Because I still believe, axiomatically, that the best way to raise children is with a mommy and a daddy who are married to each other.

As a society, we have been on the slow road to completely rejecting that principle for decades now. We’ve cheapened marriage and embraced divorce, resulting in broken homes across the world. We’ve said that marriage is essentially irrelevant for purposes of having children, and unwed motherhood has skyrocketed. We’re abandoning any consideration of masculine or feminine, or that these ideas matter in any way with regard to childrearing or any other societal function. Soon, irrevocably, we’re going to say, as a nation, that two mommies, or two daddies, or any number of daddies and mommies, is exactly the same as a married mommy and a daddy.

I don’t think that’s true.

At the same time, I don’t think this step is nearly as bad as what we’ve done to marriage prior to this. This is just one more chink in the armor; one more moment of erosion in the value of an institution that will essentially be worthless and discarded within a few decades. Everyone already had the right to marry, but now we’re now saying that everyone has not only the right to marry, but the right to define what marriage is. And someday, when everything is marriage, then nothing will be marriage, and that’s essentially where we’re heading. I don’t think that’s a good place to go.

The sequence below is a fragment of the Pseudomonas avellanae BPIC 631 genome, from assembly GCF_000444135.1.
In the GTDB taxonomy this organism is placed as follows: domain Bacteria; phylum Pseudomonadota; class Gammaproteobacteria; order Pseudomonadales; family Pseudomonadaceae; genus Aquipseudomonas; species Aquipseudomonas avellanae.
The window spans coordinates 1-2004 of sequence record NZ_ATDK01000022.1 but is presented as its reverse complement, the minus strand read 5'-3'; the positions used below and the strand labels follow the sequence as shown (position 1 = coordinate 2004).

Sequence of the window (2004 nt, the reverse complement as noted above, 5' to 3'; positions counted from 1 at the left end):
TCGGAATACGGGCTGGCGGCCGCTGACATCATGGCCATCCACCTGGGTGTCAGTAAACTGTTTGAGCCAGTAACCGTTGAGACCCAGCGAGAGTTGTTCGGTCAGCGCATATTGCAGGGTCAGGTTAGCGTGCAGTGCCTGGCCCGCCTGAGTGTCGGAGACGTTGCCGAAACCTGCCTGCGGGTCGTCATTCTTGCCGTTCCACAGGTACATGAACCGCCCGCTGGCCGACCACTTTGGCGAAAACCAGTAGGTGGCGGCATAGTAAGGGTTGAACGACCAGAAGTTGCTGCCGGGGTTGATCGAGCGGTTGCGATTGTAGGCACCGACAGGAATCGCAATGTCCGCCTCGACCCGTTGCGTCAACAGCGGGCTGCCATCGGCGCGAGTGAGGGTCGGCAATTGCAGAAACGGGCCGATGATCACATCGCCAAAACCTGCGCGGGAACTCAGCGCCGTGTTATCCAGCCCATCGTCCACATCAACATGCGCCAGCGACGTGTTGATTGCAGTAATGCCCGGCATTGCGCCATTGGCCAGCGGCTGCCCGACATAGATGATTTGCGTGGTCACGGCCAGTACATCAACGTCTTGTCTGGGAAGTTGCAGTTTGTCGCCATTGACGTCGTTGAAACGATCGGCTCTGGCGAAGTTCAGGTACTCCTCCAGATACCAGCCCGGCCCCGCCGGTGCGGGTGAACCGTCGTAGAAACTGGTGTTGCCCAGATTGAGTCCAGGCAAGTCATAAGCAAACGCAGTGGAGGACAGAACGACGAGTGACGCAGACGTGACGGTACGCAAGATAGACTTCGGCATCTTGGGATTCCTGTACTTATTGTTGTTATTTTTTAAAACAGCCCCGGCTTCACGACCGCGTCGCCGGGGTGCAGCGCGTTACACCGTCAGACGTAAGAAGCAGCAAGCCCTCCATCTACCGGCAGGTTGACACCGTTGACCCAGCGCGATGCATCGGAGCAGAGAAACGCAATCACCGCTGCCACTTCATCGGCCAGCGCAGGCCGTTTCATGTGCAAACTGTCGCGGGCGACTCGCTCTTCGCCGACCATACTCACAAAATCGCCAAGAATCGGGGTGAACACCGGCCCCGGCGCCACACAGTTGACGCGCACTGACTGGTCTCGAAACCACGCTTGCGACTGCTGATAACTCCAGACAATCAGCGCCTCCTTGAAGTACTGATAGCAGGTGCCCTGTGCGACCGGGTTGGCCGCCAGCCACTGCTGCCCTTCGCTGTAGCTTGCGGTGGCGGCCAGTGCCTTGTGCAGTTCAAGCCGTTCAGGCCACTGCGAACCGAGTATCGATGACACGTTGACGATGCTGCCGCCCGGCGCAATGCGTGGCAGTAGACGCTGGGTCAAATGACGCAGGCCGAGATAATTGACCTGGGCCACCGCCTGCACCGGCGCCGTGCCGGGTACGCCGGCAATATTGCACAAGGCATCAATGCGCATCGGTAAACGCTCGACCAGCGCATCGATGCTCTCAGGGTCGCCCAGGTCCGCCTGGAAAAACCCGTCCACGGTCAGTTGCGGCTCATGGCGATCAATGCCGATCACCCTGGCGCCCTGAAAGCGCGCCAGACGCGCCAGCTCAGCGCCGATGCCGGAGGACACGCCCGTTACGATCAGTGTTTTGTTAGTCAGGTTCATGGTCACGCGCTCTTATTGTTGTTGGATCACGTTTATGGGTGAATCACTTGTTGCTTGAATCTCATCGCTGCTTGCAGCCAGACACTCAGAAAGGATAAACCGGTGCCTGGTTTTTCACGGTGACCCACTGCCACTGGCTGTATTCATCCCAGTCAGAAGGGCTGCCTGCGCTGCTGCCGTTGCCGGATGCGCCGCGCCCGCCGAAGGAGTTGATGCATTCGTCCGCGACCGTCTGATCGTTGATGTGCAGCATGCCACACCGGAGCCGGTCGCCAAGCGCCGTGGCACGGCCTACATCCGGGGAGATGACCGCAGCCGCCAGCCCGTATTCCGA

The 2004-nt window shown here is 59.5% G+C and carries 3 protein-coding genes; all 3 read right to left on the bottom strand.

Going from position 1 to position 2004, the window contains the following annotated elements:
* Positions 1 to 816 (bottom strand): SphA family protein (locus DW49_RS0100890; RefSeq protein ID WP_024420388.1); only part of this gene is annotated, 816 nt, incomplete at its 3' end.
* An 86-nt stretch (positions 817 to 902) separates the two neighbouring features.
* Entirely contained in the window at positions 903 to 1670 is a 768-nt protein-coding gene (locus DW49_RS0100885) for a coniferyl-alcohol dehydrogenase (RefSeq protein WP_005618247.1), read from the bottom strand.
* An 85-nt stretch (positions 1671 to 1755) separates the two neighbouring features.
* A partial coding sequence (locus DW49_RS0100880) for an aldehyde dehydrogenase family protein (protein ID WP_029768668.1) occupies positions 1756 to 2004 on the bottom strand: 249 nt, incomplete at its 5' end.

So look on the bright side, instead. There is much to celebrate about this ruling. All the silliness of gay couples not being allowed to visit their partners in the hospital and not being able to get survivor benefits and all that stuff will eventually be done away with, too, and that’s marvelous. We’ll get rid of nasty discrimination and the silliness of “Don’t Ask; Don’t Tell.” Up to a point, I see absolutely no reason that homosexual partnerships should not enjoy all the same benefits of married couples.

But once you reach that point – that gay couples are EXACTLY THE SAME as a mommy and a daddy for purposes of raising children – you lose me. I think you cross a line that hurts society at large rather than helps it. We’ve crossed similar lines before as we’ve steadily chipped away at marriage as an institution of any saliency, and we’ll probably cross it again as polygamy and other variations on the marriage theme become legal.

In the meantime, I’m happy for my gay friends and for the friends of my gay friends, and I’ll wait and see where this brave new world takes us.

Hopefully, everyone who reads this will be ticked off to some degree.